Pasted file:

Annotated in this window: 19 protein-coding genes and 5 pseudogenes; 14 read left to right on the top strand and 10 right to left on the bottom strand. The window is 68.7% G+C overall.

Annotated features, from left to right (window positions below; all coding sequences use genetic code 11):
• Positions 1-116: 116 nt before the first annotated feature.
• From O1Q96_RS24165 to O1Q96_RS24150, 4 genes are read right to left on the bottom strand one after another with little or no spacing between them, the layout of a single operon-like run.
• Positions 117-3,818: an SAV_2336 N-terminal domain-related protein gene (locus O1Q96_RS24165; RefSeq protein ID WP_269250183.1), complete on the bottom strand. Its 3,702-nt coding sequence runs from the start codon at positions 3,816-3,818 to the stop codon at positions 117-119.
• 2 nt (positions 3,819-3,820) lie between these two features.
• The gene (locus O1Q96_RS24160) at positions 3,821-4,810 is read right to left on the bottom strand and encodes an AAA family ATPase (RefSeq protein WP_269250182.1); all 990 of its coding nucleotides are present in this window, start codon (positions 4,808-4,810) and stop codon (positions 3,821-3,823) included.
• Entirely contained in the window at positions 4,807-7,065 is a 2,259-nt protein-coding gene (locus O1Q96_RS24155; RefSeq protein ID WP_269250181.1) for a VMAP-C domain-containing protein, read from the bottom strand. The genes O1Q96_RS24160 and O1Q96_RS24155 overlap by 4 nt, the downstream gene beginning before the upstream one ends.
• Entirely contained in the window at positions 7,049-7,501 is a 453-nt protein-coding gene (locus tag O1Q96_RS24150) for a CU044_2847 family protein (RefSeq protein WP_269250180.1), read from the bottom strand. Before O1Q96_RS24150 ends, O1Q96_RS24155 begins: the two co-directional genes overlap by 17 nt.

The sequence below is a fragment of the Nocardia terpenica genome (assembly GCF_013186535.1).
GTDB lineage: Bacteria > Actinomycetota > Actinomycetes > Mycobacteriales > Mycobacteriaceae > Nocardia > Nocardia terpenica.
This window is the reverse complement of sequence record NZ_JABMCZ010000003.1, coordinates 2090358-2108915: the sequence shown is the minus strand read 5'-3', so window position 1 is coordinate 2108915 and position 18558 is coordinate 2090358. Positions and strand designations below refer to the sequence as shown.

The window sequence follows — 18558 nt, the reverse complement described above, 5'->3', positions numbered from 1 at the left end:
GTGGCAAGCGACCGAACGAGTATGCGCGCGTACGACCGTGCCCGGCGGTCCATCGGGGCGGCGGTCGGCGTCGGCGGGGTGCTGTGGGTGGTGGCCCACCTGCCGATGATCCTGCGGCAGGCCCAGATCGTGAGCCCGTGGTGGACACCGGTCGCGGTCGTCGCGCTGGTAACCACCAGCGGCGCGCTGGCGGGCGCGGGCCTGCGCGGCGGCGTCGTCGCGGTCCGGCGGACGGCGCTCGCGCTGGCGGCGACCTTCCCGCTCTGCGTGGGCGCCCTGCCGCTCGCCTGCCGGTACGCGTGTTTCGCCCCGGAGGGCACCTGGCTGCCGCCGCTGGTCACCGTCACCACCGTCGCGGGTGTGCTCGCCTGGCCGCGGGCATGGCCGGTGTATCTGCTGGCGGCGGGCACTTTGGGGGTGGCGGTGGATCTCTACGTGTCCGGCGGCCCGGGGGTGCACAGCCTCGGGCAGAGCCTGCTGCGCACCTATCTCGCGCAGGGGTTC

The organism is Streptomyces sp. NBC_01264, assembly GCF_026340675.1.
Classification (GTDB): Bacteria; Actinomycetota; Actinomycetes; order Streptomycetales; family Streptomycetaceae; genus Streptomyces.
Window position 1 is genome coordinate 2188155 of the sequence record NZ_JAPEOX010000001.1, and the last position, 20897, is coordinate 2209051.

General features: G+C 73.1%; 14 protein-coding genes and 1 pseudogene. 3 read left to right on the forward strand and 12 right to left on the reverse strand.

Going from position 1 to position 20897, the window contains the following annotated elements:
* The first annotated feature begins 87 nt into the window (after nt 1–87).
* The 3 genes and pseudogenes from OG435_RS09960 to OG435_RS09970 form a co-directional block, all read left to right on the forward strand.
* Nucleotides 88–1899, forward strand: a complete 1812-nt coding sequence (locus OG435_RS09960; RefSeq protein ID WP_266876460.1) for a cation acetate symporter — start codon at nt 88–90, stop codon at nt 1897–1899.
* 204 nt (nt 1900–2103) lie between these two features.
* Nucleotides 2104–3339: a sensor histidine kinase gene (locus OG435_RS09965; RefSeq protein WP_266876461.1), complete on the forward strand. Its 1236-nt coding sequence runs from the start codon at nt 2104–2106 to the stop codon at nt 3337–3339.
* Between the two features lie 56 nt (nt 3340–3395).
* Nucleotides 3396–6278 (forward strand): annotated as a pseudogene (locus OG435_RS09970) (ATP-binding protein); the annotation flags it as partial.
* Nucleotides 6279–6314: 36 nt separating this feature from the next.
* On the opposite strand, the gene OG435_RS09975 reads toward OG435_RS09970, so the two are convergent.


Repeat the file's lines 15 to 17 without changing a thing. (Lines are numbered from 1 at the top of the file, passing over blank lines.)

The organism is Streptomyces sp. NBC_01264, assembly GCF_026340675.1.
Classification (GTDB): Bacteria; Actinomycetota; Actinomycetes; order Streptomycetales; family Streptomycetaceae; genus Streptomyces.
Window position 1 is genome coordinate 2188155 of the sequence record NZ_JAPEOX010000001.1, and the last position, 20897, is coordinate 2209051.